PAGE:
In addition to working on yourself through therapy, sometimes medication is required to success-fully manage anticipatory anxiety. Work together with a professional to determine if you need relief from your anxiety and panic symptoms with these medications. For more information on anxiety disorders and how to manage them, take a look at these medically reviewed articles.

Coping Tactics

While medication may be needed to help you fully manage your anxiety symptoms, there are several other coping strategies available for those who experience anticipatory anxiety. Relaxation techniques like progressive muscle relaxation, psychotherapy, and other treatments to address an underlying anxiety disorder can help reduce symptoms. Here are some tips and tricks that can help get you through your bouts of anticipatory anxiety.

Anticipatory Anxiety is Pretty Common - Read More About What Causes It Here

  • Have a Support System. As human beings, we are hardwired to seek out social support, and it's no different with anticipatory anxiety. Try talking about your concerns with a loved one or someone you trust.
  • Relax. Coping strategies that help you relax can keep your anxiety at bay and can even work to defuse panic attacks. Find relaxation techniques that work for you, whether they are yoga, meditation, journaling, progressive muscle relaxation, or using deep breathing exercises. Anything that helps you stay in the present moment and mediates anticipatory processing, which occurs when we experience anticipatory anxiety, can reduce symptoms. It is also important to remember that not getting enough sleep can make anxiety worse.
  • Practice Gratitude. Practicing gratitude daily can retrain your brain to focus on positive emotions and thoughts, rather than the anxious thoughts and negative input that come with anticipatory anxiety. Actively finding things to be grateful for and focusing on the positive can reduce the anxious thoughts and uncomfortable feelings that come with anticipatory anxiety.
  • Have Compassion for Yourself. If you find yourself struggling to cope with anticipatory anxiety, don't beat yourself up over it. Instead, treat yourself with love and kindness and talk to yourself in a soothing manner to quiet the inner conflict you are facing.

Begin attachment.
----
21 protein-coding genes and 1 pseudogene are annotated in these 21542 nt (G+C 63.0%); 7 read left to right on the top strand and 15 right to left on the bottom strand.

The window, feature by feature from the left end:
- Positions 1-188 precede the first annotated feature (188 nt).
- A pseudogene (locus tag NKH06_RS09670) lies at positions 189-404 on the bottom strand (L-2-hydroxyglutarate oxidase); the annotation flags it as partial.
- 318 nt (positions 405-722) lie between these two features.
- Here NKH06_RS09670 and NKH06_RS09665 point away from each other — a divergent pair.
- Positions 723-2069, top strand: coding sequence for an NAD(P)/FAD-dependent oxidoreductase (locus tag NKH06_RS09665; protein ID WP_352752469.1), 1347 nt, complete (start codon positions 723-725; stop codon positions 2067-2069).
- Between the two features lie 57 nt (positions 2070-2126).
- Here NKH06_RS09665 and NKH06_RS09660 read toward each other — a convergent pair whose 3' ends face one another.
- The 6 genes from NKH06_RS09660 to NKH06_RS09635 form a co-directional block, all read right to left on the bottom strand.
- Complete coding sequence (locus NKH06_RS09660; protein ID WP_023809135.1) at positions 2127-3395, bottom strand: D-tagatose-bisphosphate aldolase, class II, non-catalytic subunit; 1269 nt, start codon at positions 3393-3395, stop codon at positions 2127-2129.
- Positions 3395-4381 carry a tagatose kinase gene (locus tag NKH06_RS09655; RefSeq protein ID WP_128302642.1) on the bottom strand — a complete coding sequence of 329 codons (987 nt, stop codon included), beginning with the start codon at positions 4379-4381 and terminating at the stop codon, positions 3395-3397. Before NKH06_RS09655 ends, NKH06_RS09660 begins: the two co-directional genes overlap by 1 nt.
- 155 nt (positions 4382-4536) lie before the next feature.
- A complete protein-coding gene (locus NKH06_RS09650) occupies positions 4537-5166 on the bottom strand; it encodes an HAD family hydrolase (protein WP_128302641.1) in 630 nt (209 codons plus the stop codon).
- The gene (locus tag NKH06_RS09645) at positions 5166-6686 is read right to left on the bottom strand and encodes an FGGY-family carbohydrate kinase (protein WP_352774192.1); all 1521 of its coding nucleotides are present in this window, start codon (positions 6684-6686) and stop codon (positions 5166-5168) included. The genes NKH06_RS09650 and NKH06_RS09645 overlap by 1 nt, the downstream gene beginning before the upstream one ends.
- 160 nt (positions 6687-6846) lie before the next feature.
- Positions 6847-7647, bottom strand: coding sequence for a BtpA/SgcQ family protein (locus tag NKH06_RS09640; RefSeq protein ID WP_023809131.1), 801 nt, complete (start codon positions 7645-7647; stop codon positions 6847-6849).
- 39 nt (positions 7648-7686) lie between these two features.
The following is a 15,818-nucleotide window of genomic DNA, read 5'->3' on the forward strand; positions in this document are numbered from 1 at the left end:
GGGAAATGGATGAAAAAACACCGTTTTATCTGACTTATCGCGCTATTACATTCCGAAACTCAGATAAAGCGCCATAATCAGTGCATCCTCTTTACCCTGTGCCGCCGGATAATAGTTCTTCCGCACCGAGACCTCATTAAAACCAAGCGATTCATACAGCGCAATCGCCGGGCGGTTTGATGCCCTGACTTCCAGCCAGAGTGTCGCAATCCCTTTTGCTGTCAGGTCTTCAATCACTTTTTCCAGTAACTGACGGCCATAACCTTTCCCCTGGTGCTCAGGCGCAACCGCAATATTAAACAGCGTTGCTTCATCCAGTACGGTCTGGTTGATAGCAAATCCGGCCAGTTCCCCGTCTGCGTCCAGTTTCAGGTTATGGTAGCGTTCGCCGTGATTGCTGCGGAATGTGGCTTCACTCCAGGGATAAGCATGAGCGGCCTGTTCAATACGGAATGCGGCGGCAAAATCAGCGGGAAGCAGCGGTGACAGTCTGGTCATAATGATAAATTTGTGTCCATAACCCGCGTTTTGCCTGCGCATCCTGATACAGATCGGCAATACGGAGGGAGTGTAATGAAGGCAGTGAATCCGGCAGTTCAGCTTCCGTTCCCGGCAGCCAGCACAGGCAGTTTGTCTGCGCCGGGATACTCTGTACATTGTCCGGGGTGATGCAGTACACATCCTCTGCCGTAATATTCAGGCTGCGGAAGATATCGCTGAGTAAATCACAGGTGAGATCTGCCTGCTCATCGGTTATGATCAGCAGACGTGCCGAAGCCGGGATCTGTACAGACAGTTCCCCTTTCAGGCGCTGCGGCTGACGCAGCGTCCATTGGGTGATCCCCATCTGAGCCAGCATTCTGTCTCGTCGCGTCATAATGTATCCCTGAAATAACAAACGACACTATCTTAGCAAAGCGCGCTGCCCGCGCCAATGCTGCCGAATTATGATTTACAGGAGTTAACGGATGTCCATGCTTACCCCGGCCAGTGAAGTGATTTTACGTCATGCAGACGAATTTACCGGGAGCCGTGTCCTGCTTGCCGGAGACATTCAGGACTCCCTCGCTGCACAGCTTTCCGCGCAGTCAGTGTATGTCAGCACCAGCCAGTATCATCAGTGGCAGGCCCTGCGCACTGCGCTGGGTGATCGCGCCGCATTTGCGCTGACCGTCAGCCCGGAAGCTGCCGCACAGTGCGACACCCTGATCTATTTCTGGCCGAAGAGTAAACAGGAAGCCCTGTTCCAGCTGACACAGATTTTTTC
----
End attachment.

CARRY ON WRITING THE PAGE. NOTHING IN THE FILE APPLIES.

• Seek Professional Help. Experiencing anticipatory anxiety can be challenging, but overcoming this anxiety is possible. While the tips and tricks mentioned in this article can help reduce symptoms, developing a game plan to manage your symptoms and the intensity of your anxiety often requires the help of a professional. Cognitive behavioral therapy, exposure therapy, and panic-focused psychodynamic psychotherapy have proven beneficial in coping with and overcoming anticipatory anxiety. With cognitive behavioral therapy, a mental health professional helps you identify and change the thought processes and behaviors that are playing a role in your anxiety. On the other hand, panic-focused psychodynamic psychotherapy is where a therapist works with you so that you become aware of unconscious conflicts and defense mechanisms that play a role in your anxiety.

The good news is that therapy has been proven to be an effective treatment for anticipatory anxiety that becomes a chronic symptom of mental health issues. A technique known as cognitive-behavioral therapy (CBT) has been shown to effectively treat anxiety disorders—like generalized anxiety disorder, specific phobias, social anxiety disorder, panic disorder, and other anxiety disorders—in patients without any use of medication. Help and a life beyond anxiety is waiting for you. To learn more about therapy and how it can help when you feel anxious, check out these medically reviewed articles.

Peer-reviewed studies have shown that online therapy is useful for reducing anxiety and a variety of other mental health issues. Connecting with a mental health professional online means you can discuss your mental health concerns in the comfort of your own space and on whatever device you choose. Set up your appointment at a time that works for you, and then communicate with your therapist via texting, email, voice chat, or video chat. Check out some reviews of BetterHelp counselors be-low.

Counselor Reviews

"This is my second time working with Alex and although we are only a few sessions in, I'm so grateful that I was able to reconnect with her. She challenges me to re-frame my negative and anxious thoughts and I've seen my anxiety improve significantly over the past year. I would highly recommend Alex. She is truly amazing!"

"I've been talking with Emily with a couple of months now. She has been amazingly supportive and thoughtful during our sessions. The tools and techniques she has shared with me for managing my anxiety have been incredibly valuable and will bring me benefits for the rest of my life."

Conclusion

The feeling of being overwhelmed by fear of what might happen is something you can move beyond with the right set of tools and support system. A combination of self-care techniques and therapy can play a major role in getting you to a point where you can manage and overcome your anticipatory anxiety. Take the first step to a life free from anxiety today.